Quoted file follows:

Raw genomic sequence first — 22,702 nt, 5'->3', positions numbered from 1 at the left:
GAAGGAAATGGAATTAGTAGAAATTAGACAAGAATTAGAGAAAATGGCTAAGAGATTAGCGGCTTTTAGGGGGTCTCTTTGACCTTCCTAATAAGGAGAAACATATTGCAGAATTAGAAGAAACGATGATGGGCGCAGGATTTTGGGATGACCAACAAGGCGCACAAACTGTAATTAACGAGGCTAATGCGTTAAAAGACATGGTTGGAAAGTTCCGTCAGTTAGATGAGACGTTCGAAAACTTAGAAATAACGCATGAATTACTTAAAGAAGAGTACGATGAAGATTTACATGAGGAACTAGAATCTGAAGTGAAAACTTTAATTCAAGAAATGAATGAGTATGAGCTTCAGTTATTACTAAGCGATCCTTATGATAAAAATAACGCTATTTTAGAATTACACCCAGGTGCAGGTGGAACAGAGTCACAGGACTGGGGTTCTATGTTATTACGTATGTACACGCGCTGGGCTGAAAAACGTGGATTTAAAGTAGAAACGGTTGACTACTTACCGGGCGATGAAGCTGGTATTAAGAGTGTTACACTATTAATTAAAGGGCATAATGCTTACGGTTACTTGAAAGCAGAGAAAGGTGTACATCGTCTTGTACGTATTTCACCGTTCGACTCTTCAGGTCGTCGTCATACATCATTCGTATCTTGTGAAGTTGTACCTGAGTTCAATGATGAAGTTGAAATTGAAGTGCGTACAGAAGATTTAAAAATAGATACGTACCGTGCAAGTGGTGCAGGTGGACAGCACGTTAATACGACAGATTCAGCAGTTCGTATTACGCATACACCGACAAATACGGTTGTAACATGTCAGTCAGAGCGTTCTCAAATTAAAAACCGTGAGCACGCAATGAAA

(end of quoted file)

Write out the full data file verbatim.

Raw genomic sequence first — 22,702 nt, 5'->3', positions numbered from 1 at the left:
GAAGGAAATGGAATTAGTAGAAATTAGACAAGAATTAGAGAAAATGGCTAAGAGATTAGCGGCTTTTAGGGGGTCTCTTTGACCTTCCTAATAAGGAGAAACATATTGCAGAATTAGAAGAAACGATGATGGGCGCAGGATTTTGGGATGACCAACAAGGCGCACAAACTGTAATTAACGAGGCTAATGCGTTAAAAGACATGGTTGGAAAGTTCCGTCAGTTAGATGAGACGTTCGAAAACTTAGAAATAACGCATGAATTACTTAAAGAAGAGTACGATGAAGATTTACATGAGGAACTAGAATCTGAAGTGAAAACTTTAATTCAAGAAATGAATGAGTATGAGCTTCAGTTATTACTAAGCGATCCTTATGATAAAAATAACGCTATTTTAGAATTACACCCAGGTGCAGGTGGAACAGAGTCACAGGACTGGGGTTCTATGTTATTACGTATGTACACGCGCTGGGCTGAAAAACGTGGATTTAAAGTAGAAACGGTTGACTACTTACCGGGCGATGAAGCTGGTATTAAGAGTGTTACACTATTAATTAAAGGGCATAATGCTTACGGTTACTTGAAAGCAGAGAAAGGTGTACATCGTCTTGTACGTATTTCACCGTTCGACTCTTCAGGTCGTCGTCATACATCATTCGTATCTTGTGAAGTTGTACCTGAGTTCAATGATGAAGTTGAAATTGAAGTGCGTACAGAAGATTTAAAAATAGATACGTACCGTGCAAGTGGTGCAGGTGGACAGCACGTTAATACGACAGATTCAGCAGTTCGTATTACGCATACACCGACAAATACGGTTGTAACATGTCAGTCAGAGCGTTCTCAAATTAAAAACCGTGAGCACGCAATGAAA